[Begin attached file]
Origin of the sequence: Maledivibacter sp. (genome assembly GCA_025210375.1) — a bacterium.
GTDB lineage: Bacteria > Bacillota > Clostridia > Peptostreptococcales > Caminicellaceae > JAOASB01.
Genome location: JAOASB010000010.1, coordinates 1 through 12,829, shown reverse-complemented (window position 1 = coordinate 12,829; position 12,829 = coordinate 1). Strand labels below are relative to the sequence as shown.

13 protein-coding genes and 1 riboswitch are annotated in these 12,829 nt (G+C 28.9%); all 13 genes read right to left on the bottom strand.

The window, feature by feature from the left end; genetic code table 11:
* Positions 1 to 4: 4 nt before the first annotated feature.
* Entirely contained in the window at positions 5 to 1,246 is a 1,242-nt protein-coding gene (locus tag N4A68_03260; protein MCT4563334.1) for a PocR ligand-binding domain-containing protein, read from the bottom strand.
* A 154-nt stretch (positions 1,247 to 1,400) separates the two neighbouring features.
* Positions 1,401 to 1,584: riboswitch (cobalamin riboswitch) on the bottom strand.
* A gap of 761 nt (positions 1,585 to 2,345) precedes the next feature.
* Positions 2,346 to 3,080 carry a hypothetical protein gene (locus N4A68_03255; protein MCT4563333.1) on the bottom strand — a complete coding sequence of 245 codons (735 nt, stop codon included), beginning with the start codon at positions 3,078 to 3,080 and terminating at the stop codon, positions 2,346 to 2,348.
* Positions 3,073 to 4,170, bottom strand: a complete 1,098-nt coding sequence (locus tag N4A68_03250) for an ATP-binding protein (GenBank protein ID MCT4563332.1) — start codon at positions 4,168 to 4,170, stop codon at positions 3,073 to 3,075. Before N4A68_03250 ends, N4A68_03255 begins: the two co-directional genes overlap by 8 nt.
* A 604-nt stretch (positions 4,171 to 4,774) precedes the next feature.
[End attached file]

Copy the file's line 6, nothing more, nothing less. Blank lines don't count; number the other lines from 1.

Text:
* Positions 1 to 4: 4 nt before the first annotated feature.